To celebrate the spirit of Thanksgiving, we asked our agronomy team to share what they are most grateful for this year. We hope their responses bring you all the joy and warmth of the season. Happy Thanksgiving from our Stine family to yours! 

    Daniel Greblunas, field agronomist (Nebraska and Kansas)
    Thanksgiving seems to mark the time in the year when my area tends to slow down a little. Farmers have an opportunity to look back on the trials and tribulations they went through during the growing and harvest season to get them to completion. In my personal life, I am very thankful for the health and safety of my friends and family. I am also thankful to have a nice home, two energy-filled dogs and a wonderful wife. Professionally, I am very thankful for the people who I work with, both within Stine and the producers I get to meet throughout the week. The Stine family is very close and is always willing to help tackle any problem you may be facing. Whether I am using their ground for a plot or sitting down to talk with them about Stine, the producers I have worked with have been amazing. They are always friendly, engaging and want to learn about anything new that we may be seeing in the field.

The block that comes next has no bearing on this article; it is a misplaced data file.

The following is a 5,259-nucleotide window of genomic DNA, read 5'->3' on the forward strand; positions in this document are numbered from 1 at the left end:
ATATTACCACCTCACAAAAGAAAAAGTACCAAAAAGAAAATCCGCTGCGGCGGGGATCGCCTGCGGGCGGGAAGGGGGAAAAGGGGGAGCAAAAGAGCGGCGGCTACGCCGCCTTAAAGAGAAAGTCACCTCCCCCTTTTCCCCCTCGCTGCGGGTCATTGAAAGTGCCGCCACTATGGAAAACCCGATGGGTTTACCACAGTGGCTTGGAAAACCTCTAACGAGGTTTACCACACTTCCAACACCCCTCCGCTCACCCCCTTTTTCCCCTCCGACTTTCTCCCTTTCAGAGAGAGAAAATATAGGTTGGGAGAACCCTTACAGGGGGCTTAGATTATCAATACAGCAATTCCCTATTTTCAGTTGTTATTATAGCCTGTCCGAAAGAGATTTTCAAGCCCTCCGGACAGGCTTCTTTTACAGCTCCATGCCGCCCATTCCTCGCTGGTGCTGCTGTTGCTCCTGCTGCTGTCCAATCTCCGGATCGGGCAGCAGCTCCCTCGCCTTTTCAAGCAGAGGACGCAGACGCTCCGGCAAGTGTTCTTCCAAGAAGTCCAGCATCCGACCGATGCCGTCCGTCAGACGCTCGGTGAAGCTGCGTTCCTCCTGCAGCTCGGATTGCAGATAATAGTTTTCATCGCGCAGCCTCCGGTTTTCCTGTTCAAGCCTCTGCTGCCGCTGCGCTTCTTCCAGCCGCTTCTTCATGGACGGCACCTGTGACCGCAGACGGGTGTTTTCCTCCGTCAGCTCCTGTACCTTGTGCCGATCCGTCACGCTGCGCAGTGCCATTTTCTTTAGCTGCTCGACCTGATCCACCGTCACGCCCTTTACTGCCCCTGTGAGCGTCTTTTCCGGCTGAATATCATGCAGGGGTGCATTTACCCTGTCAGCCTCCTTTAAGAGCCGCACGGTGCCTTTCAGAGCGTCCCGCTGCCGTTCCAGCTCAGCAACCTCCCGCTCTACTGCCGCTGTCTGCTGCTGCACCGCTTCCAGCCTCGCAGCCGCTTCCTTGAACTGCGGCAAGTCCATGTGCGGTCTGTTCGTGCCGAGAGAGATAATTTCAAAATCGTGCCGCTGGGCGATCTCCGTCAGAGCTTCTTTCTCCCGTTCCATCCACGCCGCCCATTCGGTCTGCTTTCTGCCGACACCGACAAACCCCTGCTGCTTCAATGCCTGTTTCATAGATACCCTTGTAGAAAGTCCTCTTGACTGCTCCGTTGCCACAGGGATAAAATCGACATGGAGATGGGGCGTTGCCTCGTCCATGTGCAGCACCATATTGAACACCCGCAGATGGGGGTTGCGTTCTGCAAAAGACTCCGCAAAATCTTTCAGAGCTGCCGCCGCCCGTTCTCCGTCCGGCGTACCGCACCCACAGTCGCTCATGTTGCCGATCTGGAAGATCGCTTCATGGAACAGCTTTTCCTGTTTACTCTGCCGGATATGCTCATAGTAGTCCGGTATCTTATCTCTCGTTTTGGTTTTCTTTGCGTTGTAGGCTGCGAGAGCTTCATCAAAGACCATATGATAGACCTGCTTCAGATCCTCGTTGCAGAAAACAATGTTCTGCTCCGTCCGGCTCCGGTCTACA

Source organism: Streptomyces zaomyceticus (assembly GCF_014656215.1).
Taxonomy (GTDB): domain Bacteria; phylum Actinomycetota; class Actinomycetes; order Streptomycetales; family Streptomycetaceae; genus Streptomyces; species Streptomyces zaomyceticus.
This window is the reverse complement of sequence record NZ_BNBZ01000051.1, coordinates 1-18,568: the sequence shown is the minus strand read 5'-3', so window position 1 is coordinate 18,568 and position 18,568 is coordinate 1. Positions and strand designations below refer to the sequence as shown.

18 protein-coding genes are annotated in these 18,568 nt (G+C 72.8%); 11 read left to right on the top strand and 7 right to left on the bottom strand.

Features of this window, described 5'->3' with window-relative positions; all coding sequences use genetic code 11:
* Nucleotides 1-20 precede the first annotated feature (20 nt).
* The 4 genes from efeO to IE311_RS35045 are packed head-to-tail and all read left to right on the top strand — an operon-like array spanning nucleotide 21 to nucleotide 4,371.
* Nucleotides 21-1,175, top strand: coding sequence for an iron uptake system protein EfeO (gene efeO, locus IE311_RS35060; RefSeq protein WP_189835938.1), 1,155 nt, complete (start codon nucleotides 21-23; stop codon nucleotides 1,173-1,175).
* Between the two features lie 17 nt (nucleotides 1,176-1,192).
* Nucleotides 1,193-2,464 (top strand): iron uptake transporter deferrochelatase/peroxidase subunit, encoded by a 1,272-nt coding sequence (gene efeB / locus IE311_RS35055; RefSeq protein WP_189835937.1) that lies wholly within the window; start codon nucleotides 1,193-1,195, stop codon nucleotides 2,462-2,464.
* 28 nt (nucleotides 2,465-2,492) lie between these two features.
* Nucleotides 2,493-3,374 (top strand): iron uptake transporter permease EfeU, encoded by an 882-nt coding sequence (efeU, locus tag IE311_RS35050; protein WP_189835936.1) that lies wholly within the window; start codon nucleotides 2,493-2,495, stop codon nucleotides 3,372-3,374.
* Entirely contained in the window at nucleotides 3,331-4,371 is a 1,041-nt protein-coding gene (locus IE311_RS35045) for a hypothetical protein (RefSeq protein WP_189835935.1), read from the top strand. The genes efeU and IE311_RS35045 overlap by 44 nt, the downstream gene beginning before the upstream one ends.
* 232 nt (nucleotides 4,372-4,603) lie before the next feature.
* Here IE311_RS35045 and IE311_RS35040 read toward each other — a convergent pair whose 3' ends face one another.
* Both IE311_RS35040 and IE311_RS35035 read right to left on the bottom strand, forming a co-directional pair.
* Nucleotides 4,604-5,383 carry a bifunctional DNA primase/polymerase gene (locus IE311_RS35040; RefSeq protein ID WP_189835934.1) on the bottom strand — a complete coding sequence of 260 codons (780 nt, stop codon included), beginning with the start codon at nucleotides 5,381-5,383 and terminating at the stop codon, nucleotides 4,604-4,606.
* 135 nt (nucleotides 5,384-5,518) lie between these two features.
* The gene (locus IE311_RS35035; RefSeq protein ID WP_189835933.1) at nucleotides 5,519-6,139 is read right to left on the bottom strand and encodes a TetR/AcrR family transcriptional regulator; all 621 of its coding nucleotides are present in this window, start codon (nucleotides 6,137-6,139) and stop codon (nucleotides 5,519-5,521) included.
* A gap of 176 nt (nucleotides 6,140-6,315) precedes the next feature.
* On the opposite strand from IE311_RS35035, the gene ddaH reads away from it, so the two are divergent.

Bill Kessinger, technical agronomist (Indiana, Michigan and Ohio)
    I am thankful for the people I get to spend my time around. I am first grateful for my family. Where you find one of us, you can almost always find all of us nearby. We work the farm together and battle it out on the sports fields or mats together.  Secondly, I am thankful for the people I work with at Stine. I get to spend a lot of time across a large geography of this great country, and our team is second to none in every part of it. I am truly blessed by the people I am surrounded by every day.

    Adam Sills, technical agronomist (Minnesota, Wisconsin and eastern Iowa)
    I am very thankful for family, my Stine family and having another healthy harvest season and year.

    Faith Hedrick, field agronomist (Illinois)
    This year, I’m thankful for quite a lot. It’s hard to sum it all up! I’m very lucky both professionally and personally. I had the opportunity to take an agronomy position with Stine at the beginning of the summer after finishing my degree at the University of Illinois. I couldn’t be more thankful for the opportunity to learn and grow with this company. I’m also very thankful for the personal growth this year has brought me. I am also grateful for the amazing family and friends I’m so fortunate to have in my life.

    Tyler Dubay, soybean technical agronomist (Illinois)
    I’m thankful for the work-life harmony Stine promotes. They express the importance of family first even when times are tough during harvest, and everyone at Stine works hard when we are working!